Malachi is off this week.
A friend and I sat talking recently, and one topic we discussed prompts me to write here about these questions: What body types do you like, and why? And what might your response say about you?
He, a gay man in his mid-20s, and I agreed that many people evaluate, or judge, others based on body types, and that in our experience, gay men may be particularly prone to this.
But he and I both know straight or bisexual male friends who can readily tell you what type of female body draws their attention, as well as female friends, lesbian or bi- and straight, who can do the same about their preferences. When I was younger, and single, hanging out with other younger, single friends, men and women, LGBT and not LGBT, we often knew each other’s preferences and would at times point out someone we thought they’d like.
There were men who liked big-breasted women, and sometimes big-hipped, too, and others whose ideal was more petite all over. There were women who wanted lanky men and others who wanted hairy men, even one who was drawn to bald men (supposedly with higher sex drives). Women loving women seemed interested in less external appearance, but the presence or absence of body hair was important and clothes mattered and hairstyles, too (butch or femme was a big deal). Much of this involves the performance of gender.
Certainly, as I came out 35 years ago there were clear guidelines for a certain “clone” appearance—borne of some desperation, at least in part, to find each other. I never fit very well in the expectation to be lean with some muscle (but not too much), butch, well-hung, trim haircut, wearing the correct jeans and a flannel shirt and an earring in the left ear and the correct color bandana handkerchief in the correct rear pocket.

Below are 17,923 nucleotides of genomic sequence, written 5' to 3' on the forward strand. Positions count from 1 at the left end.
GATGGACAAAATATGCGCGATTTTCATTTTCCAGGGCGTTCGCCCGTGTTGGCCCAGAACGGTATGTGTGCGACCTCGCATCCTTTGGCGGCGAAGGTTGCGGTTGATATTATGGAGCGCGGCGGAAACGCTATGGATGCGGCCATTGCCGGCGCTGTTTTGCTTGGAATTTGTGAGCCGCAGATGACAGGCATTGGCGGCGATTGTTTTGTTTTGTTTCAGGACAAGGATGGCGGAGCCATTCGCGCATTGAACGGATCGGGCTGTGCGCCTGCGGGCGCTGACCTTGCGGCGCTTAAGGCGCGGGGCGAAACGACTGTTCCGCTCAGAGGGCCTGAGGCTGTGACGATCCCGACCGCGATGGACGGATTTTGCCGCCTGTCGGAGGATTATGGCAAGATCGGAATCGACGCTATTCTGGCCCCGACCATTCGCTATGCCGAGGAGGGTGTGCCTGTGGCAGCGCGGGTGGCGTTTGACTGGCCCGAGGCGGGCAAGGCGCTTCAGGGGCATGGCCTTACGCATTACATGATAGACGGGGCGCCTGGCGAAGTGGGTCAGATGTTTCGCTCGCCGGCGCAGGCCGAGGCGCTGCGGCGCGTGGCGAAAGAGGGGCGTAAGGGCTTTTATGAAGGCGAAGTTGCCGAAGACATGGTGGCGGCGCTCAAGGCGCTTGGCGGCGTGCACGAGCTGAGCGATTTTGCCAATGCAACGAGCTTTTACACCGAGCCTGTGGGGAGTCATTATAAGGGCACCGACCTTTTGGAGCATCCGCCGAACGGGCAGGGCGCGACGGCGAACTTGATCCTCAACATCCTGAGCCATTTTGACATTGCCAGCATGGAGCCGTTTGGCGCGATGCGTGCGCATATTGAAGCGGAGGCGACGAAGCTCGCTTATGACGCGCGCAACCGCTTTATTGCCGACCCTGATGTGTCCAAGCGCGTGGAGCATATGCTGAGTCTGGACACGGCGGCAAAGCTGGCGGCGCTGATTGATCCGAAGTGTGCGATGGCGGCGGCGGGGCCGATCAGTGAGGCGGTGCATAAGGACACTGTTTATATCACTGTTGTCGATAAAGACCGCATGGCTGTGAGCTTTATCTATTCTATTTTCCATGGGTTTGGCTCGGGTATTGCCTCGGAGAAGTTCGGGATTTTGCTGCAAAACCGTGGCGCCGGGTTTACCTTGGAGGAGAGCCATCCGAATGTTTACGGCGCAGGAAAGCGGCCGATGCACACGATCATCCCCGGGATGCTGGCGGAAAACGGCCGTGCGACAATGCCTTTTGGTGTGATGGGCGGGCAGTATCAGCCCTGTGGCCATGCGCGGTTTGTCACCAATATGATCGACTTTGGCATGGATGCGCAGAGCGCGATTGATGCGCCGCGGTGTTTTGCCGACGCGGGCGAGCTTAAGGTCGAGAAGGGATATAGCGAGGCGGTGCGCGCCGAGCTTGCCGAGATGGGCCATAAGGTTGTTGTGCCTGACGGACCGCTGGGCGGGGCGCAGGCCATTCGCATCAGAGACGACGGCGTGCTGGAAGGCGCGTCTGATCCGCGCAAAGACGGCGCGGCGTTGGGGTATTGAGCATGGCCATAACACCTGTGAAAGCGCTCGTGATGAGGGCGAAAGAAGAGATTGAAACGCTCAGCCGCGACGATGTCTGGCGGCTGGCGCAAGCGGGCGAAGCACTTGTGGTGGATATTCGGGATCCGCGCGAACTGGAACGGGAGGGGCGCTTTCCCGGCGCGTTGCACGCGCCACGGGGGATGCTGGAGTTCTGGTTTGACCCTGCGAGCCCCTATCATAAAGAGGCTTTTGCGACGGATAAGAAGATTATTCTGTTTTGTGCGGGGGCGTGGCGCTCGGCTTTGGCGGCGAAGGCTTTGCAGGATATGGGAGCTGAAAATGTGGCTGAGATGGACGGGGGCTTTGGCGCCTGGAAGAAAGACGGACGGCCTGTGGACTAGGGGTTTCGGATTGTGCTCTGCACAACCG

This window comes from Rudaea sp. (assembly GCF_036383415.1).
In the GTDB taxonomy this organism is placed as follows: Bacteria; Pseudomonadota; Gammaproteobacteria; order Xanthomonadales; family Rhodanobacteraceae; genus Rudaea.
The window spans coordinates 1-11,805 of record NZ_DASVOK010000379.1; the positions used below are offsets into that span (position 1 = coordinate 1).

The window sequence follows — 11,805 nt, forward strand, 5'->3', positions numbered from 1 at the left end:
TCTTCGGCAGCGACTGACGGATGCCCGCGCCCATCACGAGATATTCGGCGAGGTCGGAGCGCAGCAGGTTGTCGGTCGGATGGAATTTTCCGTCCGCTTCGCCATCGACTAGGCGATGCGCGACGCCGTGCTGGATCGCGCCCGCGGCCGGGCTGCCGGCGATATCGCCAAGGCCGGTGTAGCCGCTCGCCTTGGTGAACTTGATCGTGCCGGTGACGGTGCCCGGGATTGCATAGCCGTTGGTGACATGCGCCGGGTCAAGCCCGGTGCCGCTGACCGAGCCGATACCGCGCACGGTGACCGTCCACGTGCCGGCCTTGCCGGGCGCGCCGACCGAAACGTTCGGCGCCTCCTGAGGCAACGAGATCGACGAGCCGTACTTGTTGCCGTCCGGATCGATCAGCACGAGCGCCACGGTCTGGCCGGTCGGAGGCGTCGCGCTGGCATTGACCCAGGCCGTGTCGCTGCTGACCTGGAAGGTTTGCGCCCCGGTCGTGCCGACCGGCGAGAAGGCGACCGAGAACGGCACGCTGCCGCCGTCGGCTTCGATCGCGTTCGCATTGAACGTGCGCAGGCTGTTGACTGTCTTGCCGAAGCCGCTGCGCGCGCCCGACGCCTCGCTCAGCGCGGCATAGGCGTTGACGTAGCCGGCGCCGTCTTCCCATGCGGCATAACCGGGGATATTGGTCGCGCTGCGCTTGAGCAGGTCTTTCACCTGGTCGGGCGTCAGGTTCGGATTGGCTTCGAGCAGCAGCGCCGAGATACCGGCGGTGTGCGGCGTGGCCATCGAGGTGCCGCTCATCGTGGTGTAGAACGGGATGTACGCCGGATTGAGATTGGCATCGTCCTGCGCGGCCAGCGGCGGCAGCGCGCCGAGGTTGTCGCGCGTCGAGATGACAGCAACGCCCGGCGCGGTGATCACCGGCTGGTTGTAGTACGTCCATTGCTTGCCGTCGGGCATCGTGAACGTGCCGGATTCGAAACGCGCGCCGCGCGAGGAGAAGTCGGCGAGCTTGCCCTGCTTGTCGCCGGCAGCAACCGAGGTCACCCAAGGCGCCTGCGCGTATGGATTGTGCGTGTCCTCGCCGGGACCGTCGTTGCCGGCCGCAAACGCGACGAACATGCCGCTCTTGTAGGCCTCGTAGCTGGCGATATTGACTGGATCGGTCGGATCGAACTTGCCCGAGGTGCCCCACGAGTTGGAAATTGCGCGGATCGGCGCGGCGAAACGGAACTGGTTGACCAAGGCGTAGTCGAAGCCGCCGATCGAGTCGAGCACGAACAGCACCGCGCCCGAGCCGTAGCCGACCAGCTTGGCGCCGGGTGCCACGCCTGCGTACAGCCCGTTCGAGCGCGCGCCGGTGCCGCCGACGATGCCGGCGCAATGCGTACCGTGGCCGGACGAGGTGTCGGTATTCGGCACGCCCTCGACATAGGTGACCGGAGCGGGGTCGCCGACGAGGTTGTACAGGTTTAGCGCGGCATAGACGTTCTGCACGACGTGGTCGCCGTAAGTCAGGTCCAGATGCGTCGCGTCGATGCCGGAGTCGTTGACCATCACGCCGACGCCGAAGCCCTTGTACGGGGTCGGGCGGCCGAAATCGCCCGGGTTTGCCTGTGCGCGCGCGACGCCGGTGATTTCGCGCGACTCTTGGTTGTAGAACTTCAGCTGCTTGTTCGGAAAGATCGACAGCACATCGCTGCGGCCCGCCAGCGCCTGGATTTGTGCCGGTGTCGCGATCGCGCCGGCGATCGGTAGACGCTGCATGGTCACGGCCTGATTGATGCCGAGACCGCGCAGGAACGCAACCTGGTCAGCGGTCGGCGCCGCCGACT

One thing is missing from this list: racial identity. As I look back on those years in the 80’s, and into the 90s, the presentation of the iconic gay man always involved white men. No Black or Latino or Asian or Native American men need apply. That racism, white supremacy really, is still true, even though I, as a white person, want to say it is gone, or at least reduced. The online hook-up sites say otherwise (as does continuing animus against the Obamas and the resurgence of white nationalists).
These days, as I spend many of my days at the keyboard in my home office, I wear jeans and a flannel shirt (when I am not naked). But I am not as lean as I wish or could be, no one would ever call me butch (the dangly, often “feminine-appearing” earring in each ear does not help), and my genitalia have shrunk not grown with age and my skin has begun to sag and wrinkle in places.
Okay, that’s me, or at least my body (and how I cover it). But what are my standards for others?
I admit to really liking lanky men with not a lot of body hair (except I really get excited by hairy calves, and men with long hair are often a turn-on for me). Men of all colors and ages— whatever they wear or don’t (naked always best) and whatever their genitals look like—who meet those criteria draw my attention.
However, what is of great interest to me is how much my beloved husband of 20 years does not match those criteria. He is considerably shorter than me, and has wonderful body hair (including but not limited to his calves, but has not grown his hair long since well before we met 26 years ago).
I love his body. I fell in love with him after we had been friends for six years (and he had been in relationship with another man that entire time). I knew his body because we met while naked at a Radical Faerie gathering and spent time together with his partner and others on the beach at Fire Island. I was not surprised by his body when we first shared sex; I was happy. I still am.
But I also know that he told me early in our relationship two things: he was surprised that my small cock did grow. And that the most important element of his attraction for me was, and is, my mind—even as he loves my body, too.